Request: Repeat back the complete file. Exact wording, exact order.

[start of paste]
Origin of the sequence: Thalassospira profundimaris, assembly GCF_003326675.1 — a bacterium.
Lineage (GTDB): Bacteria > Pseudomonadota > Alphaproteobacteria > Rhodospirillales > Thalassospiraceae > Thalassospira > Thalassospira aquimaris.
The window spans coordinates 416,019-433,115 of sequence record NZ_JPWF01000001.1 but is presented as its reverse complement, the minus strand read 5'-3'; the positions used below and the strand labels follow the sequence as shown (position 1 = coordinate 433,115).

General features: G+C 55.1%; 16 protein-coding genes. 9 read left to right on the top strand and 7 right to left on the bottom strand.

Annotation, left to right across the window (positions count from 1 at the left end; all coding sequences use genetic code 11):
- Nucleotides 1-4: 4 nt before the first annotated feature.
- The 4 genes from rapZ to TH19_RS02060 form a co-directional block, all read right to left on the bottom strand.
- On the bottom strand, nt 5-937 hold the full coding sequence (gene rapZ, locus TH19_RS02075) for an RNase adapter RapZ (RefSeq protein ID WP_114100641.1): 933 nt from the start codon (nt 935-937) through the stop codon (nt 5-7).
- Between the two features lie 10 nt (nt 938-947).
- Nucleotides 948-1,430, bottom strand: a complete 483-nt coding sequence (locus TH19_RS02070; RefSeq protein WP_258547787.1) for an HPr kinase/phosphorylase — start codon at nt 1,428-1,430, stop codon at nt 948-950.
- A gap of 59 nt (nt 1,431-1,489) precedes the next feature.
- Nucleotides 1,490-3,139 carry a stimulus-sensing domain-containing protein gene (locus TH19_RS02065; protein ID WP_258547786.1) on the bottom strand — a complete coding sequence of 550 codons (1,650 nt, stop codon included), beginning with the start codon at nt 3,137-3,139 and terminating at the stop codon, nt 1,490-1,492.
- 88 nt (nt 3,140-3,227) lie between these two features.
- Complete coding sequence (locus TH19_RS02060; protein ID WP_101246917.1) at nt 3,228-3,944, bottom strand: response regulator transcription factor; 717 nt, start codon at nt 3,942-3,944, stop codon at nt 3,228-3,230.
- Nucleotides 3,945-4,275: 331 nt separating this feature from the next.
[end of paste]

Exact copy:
Origin of the sequence: Thalassospira profundimaris, assembly GCF_003326675.1 — a bacterium.
Lineage (GTDB): Bacteria > Pseudomonadota > Alphaproteobacteria > Rhodospirillales > Thalassospiraceae > Thalassospira > Thalassospira aquimaris.
The window spans coordinates 416,019-433,115 of sequence record NZ_JPWF01000001.1 but is presented as its reverse complement, the minus strand read 5'-3'; the positions used below and the strand labels follow the sequence as shown (position 1 = coordinate 433,115).

General features: G+C 55.1%; 16 protein-coding genes. 9 read left to right on the top strand and 7 right to left on the bottom strand.

Annotation, left to right across the window (positions count from 1 at the left end; all coding sequences use genetic code 11):
- Nucleotides 1-4: 4 nt before the first annotated feature.
- The 4 genes from rapZ to TH19_RS02060 form a co-directional block, all read right to left on the bottom strand.
- On the bottom strand, nt 5-937 hold the full coding sequence (gene rapZ, locus TH19_RS02075) for an RNase adapter RapZ (RefSeq protein ID WP_114100641.1): 933 nt from the start codon (nt 935-937) through the stop codon (nt 5-7).
- Between the two features lie 10 nt (nt 938-947).
- Nucleotides 948-1,430, bottom strand: a complete 483-nt coding sequence (locus TH19_RS02070; RefSeq protein WP_258547787.1) for an HPr kinase/phosphorylase — start codon at nt 1,428-1,430, stop codon at nt 948-950.
- A gap of 59 nt (nt 1,431-1,489) precedes the next feature.
- Nucleotides 1,490-3,139 carry a stimulus-sensing domain-containing protein gene (locus TH19_RS02065; protein ID WP_258547786.1) on the bottom strand — a complete coding sequence of 550 codons (1,650 nt, stop codon included), beginning with the start codon at nt 3,137-3,139 and terminating at the stop codon, nt 1,490-1,492.
- 88 nt (nt 3,140-3,227) lie between these two features.
- Complete coding sequence (locus TH19_RS02060; protein ID WP_101246917.1) at nt 3,228-3,944, bottom strand: response regulator transcription factor; 717 nt, start codon at nt 3,942-3,944, stop codon at nt 3,228-3,230.
- Nucleotides 3,945-4,275: 331 nt separating this feature from the next.